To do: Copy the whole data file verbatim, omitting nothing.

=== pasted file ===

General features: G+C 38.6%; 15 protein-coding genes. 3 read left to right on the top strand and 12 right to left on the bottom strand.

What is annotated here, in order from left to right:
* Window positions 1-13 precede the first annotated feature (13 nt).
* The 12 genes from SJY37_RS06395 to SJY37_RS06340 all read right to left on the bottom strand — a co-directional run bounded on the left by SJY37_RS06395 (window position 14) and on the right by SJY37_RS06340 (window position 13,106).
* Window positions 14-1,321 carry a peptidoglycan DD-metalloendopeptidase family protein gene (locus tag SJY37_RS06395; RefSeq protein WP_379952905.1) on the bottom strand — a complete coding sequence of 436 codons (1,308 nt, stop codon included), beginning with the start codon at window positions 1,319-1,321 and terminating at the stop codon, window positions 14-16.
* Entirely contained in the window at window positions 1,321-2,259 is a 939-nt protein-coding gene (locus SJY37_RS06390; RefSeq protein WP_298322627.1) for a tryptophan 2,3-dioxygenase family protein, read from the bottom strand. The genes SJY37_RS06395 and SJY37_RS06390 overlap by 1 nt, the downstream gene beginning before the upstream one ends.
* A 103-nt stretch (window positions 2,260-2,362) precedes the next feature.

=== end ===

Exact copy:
General features: G+C 38.6%; 15 protein-coding genes. 3 read left to right on the top strand and 12 right to left on the bottom strand.

What is annotated here, in order from left to right:
* Window positions 1-13 precede the first annotated feature (13 nt).
* The 12 genes from SJY37_RS06395 to SJY37_RS06340 all read right to left on the bottom strand — a co-directional run bounded on the left by SJY37_RS06395 (window position 14) and on the right by SJY37_RS06340 (window position 13,106).
* Window positions 14-1,321 carry a peptidoglycan DD-metalloendopeptidase family protein gene (locus tag SJY37_RS06395; RefSeq protein WP_379952905.1) on the bottom strand — a complete coding sequence of 436 codons (1,308 nt, stop codon included), beginning with the start codon at window positions 1,319-1,321 and terminating at the stop codon, window positions 14-16.
* Entirely contained in the window at window positions 1,321-2,259 is a 939-nt protein-coding gene (locus SJY37_RS06390; RefSeq protein WP_298322627.1) for a tryptophan 2,3-dioxygenase family protein, read from the bottom strand. The genes SJY37_RS06395 and SJY37_RS06390 overlap by 1 nt, the downstream gene beginning before the upstream one ends.
* A 103-nt stretch (window positions 2,260-2,362) precedes the next feature.